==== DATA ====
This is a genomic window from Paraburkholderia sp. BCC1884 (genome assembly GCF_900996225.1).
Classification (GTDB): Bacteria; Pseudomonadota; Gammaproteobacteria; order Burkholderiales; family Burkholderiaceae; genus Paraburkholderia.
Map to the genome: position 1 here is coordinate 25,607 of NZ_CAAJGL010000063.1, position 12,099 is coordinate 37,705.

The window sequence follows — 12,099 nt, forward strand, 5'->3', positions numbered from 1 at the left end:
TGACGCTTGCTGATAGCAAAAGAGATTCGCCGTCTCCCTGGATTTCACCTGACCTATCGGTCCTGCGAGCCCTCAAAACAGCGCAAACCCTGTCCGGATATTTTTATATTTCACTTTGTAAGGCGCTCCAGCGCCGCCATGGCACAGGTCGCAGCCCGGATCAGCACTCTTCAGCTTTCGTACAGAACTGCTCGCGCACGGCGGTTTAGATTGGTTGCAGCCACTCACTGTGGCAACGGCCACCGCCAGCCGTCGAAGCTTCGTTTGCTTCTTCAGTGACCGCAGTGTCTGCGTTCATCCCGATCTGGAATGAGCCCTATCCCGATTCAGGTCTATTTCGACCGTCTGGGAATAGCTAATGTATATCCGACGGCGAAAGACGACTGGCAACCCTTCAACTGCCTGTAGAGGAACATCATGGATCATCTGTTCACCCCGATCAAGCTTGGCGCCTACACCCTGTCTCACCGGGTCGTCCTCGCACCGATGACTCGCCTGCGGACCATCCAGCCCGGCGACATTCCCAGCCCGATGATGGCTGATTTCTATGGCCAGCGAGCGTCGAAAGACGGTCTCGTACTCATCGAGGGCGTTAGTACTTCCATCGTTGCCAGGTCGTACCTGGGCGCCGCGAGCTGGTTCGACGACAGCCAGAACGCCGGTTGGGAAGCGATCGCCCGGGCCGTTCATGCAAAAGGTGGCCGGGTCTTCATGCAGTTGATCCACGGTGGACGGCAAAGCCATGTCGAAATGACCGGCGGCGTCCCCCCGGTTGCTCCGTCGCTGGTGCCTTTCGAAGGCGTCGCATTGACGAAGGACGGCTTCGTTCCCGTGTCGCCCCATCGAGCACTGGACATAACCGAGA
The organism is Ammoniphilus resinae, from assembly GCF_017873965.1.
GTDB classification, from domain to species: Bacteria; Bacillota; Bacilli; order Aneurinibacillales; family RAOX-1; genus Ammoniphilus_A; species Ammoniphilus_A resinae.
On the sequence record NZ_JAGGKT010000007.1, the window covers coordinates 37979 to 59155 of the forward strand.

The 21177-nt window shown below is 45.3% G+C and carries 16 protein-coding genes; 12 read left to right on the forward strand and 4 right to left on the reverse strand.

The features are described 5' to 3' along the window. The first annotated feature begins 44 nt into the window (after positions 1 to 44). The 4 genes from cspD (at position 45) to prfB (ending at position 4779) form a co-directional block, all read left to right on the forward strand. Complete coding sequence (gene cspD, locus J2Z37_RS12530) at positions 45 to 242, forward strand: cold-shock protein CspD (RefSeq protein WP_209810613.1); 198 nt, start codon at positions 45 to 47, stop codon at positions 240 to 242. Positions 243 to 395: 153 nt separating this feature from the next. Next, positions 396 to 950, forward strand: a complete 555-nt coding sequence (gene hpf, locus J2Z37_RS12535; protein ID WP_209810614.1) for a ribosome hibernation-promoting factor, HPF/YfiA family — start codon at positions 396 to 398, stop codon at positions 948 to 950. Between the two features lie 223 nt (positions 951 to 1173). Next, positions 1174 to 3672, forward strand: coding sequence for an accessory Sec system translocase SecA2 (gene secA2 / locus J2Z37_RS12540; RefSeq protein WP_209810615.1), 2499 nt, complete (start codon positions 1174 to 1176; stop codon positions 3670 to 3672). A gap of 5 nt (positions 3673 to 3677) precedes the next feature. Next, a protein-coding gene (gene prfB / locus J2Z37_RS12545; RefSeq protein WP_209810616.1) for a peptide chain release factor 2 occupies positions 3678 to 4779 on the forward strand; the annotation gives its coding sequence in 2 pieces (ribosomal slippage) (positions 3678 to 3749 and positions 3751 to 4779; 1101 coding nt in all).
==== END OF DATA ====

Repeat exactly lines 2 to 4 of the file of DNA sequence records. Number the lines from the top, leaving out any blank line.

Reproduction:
Classification (GTDB): Bacteria; Pseudomonadota; Gammaproteobacteria; order Burkholderiales; family Burkholderiaceae; genus Paraburkholderia.
Map to the genome: position 1 here is coordinate 25,607 of NZ_CAAJGL010000063.1, position 12,099 is coordinate 37,705.

The window sequence follows — 12,099 nt, forward strand, 5'->3', positions numbered from 1 at the left end: